This should not be new for anyone who has anytime in his life went on a hunt for a new job. It is not uncommon for anyone to fail in the interview. But what is important is the fact that you learn from the interview that you failed in.
Failures can be extremely difficult to take by a lot of people. But some take it positively in their stride and work on aspects that they failed in. That is one way of doing it. There could be other ways as well, but it entirely depends upon what your expectation from the interview was.
There could be instances where you failed in an interview that you knew you couldn’t. It is not abnormal for you to wonder as to what happened. So how do you deal with such a situation?
One thing that you need to understand is that interviews are not always a “selection of the best”. Instead it is a selection of “what the interviewer feels is the best”. In such a situation it is not uncommon for even the not-so-good candidate to get selected and the best one to get rejected. This is a very tricky situation to be in, especially if you know all the candidates and that you know that none of them stand a chance in front of you.
So, I was one of the candidates in the internal job posting. The position was for the next level in the same department that I was working for. It was something that I was doing for years and there was no reason why anybody else would have a better knowledge of the work. Add to it the fact that I had better overall work experience and qualifications and I was the best candidate by default… or, so I thought. But the interviewer had different thoughts. I got rejected.
Even worse was what happened when I asked the interviewer for a feedback. He gave me some vague statements and for once I was shattered. This was a role I was preparing for and I dreamt of for years. The pain of losing something that you had been wanting for long was unbearable. And the fact that my department did not recognize all the work and efforts I had put in for years, pained and angered me further. It took me days to come out of it. But when it all ended, I learnt a couple of things, which were to be with me for a long long time.
The Lessons I learnt on Facing Interview Rejection
These lessons are not from the book of ethics or, zenhabits. But these are from real life experience. It is easy to preach and write a few nice points but difficult to implement those. I acknowledge..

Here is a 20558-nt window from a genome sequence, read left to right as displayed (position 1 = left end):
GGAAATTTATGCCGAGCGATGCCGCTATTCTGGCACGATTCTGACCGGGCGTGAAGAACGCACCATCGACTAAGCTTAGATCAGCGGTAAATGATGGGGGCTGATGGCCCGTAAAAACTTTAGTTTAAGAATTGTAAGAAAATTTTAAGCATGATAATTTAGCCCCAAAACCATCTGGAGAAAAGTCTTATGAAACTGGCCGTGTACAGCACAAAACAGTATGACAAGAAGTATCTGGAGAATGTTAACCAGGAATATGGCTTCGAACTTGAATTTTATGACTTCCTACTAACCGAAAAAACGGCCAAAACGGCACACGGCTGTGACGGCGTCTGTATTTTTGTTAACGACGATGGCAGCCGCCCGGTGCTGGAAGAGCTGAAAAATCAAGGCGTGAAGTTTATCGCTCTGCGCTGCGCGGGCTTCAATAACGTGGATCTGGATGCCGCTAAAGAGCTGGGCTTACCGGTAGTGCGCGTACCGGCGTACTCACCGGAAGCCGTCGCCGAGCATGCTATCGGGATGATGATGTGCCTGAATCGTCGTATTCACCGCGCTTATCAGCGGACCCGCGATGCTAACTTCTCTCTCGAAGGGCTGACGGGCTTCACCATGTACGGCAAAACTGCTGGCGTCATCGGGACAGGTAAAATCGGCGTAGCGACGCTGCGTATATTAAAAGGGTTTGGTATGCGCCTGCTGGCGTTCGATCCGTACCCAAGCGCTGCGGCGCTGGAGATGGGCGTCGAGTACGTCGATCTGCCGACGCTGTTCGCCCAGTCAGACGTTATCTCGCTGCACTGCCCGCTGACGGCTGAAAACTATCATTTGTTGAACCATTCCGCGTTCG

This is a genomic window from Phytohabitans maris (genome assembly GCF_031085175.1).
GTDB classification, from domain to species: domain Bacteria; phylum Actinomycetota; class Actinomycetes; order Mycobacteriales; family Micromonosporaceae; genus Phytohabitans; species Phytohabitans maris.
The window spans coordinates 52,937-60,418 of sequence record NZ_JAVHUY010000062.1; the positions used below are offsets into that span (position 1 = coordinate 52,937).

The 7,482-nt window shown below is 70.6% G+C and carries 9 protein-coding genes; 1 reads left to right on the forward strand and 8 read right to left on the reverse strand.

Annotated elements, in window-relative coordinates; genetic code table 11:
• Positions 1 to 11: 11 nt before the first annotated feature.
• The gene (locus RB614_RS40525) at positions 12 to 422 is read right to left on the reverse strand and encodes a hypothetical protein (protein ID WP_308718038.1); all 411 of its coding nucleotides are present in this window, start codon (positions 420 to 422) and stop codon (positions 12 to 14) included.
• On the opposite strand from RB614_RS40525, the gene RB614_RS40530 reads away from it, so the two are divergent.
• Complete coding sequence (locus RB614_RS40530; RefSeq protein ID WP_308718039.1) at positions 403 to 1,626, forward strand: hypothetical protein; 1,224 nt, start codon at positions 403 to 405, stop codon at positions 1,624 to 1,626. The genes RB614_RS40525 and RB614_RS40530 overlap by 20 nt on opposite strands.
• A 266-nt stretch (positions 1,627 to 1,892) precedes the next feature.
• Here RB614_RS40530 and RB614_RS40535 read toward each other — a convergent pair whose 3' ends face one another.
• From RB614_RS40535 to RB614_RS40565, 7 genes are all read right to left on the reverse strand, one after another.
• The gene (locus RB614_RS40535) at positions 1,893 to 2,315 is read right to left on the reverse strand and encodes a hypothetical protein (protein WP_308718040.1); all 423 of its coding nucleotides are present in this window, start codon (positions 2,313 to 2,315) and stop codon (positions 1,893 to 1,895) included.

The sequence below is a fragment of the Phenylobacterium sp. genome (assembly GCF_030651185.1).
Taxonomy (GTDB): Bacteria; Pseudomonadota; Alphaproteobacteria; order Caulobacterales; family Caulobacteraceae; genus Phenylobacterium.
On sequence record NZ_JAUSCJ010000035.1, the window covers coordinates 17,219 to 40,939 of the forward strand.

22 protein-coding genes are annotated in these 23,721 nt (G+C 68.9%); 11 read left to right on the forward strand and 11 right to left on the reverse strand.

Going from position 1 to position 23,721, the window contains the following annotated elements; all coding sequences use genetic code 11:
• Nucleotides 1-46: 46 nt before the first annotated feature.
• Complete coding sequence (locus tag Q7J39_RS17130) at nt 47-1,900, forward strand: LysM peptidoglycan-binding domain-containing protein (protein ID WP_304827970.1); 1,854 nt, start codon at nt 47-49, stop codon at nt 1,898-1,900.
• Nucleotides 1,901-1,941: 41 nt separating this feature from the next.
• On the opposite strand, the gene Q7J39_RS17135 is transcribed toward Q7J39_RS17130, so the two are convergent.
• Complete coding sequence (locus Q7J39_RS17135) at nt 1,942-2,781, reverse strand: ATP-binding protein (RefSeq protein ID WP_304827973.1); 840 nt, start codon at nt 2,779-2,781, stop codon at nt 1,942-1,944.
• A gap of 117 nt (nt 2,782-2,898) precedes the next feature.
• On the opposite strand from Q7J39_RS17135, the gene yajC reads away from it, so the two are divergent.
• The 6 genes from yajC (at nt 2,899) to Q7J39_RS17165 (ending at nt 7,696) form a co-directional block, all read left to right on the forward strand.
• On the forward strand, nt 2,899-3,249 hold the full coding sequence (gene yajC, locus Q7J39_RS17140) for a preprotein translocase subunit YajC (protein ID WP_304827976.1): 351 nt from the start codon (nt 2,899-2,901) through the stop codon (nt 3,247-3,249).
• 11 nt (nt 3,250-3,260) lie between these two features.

LESSON – 1 : It is good to plan your career in advance and yearn for a specific role. But always be prepared with a plan-B because the hiring manager for the role that you have been preparing for might just not feel you as the best-fit for the role. He might even reject you because he hated the color of the tie you were wearing on that day. There is no point of being disappointed. Instead start straight off with your Plan-B.
LESSON – 2 : Loyalty is an in-existent term in the corporate dictionary. So don’t think that your organization or, manager is going to feel very bad about you not getting selected or, moving on. They are very much aware of the fact that nothing will change even if you move. Also they don’t think that your loyalty deserves something extra. Whatever you deserved was given to you by way of the monthly salary that you were paid. Base your career-decisions solely on how profitable that decision is for you and not on what you manager will feel.
LESSON – 3 : Networking is your most important job priority. What is more important that your work is to establish a good network with influential people in your organization. Even if your role does not permit, you need to ensure that you connect with the influential leaders in your organization, even if they are not from your department and even if establishing that connection means, you are jumping hierarchy. Do you really think your manager will have a chance to frown, if your connect with the executive leader in your organization is very strong? If you do not have the connect, don’t be surprised if you get rejected because of “lack of leadership presence“.
LESSON – 4 : They were right in saying that “Smart work is important than Hard Work” and they meant it. If you have been working hard, then you have just not been doing it right. Start working smart. So if you are wondering, what smart work is all about.. you need to read the story of the dog and the donkey. It is not about who did the job, but it is about who left the evidence of doing it.
LESSON – 5 : Keep that bugle alongside you.. always. Don’t miss a chance of blowing it. You might have just done the right thing for your boss and the organization. But who cares, if they didn’t know about it. Blow the bugle whenever you get a chance. Mark all of those mails where you have received an appreciation from someone to your boss and his boss. Every mail which is an evidence of you finishing a work successfully has to be invariably marked to your boss, even if that means clogging his mailbox. That will be a good reason for your boss to know that you exist in the organization and that your existence is important.
Concluding The Story
If you think that all of the above are valuable lessons, then you are somebody who can survive in a corporate. But if you think, all of what you read here defies the law of “perfect living”, then you should start looking for a new job right away because it will be near to impossible for you to survive in a corporate.
Don’t forget to tell me your thoughts on these lessons by commenting below. And if you agree with what you read, you are free to share it with your friends.